U-S-A!

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"U-S-A!" is a chant of the United States of America's initials popular in expressing U.S. pride and supporting U.S. national sports teams.[1] Similar chants exist in Russia (where fans chant “Russia!”) and in other countries.[2]

Origins[edit]

The first documented usage of a U-S-A chant was in 1918 at a Bethlehem Steel plant in Lebanon, Pennsylvania.[3]

Use in sports[edit]

The film Olympia: Festival of Nations, documenting the 1936 Summer Olympics, includes the chant during the finals of the 1,500 meter event and the long jump.[4] It was also documented at the 1972 Summer Olympics in Munich, Germany, during the basketball tournament final between the United States and the Soviet Union.[5] In 1979, the chant was used in Budapest when the national men's teams of Hungary and the United States played against each other.[1]

However, the chant was popularized in the context of ice hockey at the 1980 Winter Olympics.[6] During the U.S.' 7–3 win over Czechoslovakia in the second game, the crowd began chanting "U-S-A! U-S-A!" in support of the U.S. hockey team as the U.S. scored a decisive win over one of the best teams in the world. The chant became a fixture of the team's remaining games and gained national attention after the U.S. defeated the Soviet Union in what became known as the "Miracle on Ice", later moving on to beat Finland for the gold medal.[7]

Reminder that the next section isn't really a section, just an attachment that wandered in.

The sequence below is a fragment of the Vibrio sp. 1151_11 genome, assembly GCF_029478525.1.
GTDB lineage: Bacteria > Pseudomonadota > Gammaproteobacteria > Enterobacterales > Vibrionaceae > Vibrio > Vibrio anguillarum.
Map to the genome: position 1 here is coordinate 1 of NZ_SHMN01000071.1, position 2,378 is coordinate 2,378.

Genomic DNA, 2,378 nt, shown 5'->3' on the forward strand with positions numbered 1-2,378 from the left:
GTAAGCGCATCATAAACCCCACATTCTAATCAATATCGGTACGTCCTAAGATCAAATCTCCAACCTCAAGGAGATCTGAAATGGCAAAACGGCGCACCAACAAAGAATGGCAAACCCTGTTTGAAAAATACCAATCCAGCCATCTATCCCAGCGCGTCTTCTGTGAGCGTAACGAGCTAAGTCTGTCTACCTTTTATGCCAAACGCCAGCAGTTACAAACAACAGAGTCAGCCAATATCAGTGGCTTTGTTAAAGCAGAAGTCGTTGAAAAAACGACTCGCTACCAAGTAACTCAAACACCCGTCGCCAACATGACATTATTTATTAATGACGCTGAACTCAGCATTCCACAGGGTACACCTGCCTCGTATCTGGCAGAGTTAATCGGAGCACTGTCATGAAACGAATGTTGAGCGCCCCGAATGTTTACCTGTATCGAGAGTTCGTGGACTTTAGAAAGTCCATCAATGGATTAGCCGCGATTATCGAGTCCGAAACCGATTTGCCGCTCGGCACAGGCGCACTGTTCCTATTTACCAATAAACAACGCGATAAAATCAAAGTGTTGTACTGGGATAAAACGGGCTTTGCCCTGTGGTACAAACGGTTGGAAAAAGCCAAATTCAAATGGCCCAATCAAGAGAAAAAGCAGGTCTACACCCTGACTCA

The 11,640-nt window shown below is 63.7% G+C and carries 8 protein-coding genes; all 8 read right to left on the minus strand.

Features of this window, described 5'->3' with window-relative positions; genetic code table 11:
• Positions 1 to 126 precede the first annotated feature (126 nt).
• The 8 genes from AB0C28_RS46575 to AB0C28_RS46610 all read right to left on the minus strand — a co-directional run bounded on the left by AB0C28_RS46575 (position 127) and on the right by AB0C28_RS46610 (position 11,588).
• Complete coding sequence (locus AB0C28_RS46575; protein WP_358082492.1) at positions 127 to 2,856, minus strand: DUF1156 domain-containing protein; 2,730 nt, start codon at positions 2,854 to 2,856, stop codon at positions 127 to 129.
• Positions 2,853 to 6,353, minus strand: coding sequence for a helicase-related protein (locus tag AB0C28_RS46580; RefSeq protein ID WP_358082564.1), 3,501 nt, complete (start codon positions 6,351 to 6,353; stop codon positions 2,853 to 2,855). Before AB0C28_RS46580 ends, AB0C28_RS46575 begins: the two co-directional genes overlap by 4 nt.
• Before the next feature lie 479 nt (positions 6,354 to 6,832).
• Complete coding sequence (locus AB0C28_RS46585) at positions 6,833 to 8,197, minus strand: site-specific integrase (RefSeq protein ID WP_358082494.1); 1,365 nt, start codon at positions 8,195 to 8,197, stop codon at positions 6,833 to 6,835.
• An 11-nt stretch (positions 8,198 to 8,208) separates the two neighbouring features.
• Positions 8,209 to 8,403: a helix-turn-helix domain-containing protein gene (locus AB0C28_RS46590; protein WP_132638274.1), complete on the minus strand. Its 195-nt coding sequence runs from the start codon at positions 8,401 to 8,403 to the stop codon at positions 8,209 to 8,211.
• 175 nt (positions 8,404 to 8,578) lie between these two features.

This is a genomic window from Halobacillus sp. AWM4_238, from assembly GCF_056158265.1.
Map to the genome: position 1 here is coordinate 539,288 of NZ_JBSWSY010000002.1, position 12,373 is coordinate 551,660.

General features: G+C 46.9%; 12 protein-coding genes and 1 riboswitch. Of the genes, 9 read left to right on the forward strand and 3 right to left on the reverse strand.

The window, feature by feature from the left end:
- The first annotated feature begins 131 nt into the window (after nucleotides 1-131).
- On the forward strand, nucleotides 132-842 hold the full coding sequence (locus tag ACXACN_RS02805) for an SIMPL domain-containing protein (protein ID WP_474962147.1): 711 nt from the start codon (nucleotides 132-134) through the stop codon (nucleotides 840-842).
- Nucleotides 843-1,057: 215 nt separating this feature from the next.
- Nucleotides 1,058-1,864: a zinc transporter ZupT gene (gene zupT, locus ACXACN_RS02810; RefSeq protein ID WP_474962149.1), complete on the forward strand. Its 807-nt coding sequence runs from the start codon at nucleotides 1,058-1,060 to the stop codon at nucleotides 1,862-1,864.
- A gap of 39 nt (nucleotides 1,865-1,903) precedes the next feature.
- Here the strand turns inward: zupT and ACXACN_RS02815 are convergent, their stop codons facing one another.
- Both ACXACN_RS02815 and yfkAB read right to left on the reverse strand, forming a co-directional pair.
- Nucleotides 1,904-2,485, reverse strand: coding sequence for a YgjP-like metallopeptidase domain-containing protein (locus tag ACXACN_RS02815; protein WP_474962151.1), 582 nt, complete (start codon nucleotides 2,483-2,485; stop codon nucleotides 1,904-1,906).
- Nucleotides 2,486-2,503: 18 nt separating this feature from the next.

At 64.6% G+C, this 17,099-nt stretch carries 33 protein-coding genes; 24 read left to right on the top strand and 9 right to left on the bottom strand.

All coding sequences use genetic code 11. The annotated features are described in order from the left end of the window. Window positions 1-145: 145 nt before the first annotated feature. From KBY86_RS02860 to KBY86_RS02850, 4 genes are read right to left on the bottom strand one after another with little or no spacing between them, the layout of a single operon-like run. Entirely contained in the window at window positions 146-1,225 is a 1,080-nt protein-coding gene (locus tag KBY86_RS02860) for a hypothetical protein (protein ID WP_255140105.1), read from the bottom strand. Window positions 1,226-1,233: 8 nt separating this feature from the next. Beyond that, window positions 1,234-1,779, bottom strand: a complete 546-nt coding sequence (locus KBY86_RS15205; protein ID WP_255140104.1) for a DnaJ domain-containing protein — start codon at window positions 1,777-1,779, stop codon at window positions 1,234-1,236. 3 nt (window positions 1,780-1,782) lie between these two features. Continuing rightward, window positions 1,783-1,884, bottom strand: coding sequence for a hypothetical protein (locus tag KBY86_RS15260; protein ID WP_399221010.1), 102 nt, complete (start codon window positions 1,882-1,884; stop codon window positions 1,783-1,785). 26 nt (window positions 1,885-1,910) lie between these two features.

Use in professional wrestling[edit]

In professional wrestling, "Hacksaw" Jim Duggan was popularly known for making the cheer during his wrestling matches and inciting the crowd to repeat it after him. The chant has also been used by fans to taunt characters who dislike the U.S., such as Canadian star Bret Hart, who was beloved in the United States but turned his back on the country during an infamous 1997 storyline; the Bulgarian-born Rusev, who was portrayed as hailing from Russia and pledged his allegiance to Russia and its president Vladimir Putin throughout 2014/2015, all while bashing the United States alongside his manager Lana; and most recently, Kevin Owens, who, ever since capturing the United States Championship at WrestleMania 33 against Chris Jericho, proclaimed himself as "The Face of America" despite hailing from a small town near Montreal, and would constantly remind the WWE Universe that Canada is better than the United States. He would also sometimes speak in his native French during his promos in order to draw further heel heat.[8] It has also been used to support wrestlers with pro-U.S. gimmicks, like Hulk Hogan, regardless of the nationality of their opponents.

Usage[edit]

In May 1969, it was used in Plzeň, Czechoslovakia to commemorate the city's liberation by American and Polish forces at the end of World War II.[3] During the 1984 United States presidential election, the chant "U.S.A.!" was heard at numerous campaign rallies for incumbent President Ronald Reagan;[9] it was also heard at events throughout his presidency, including a visit to Port Washington, Wisconsin.[10]

Post 9/11 usage[edit]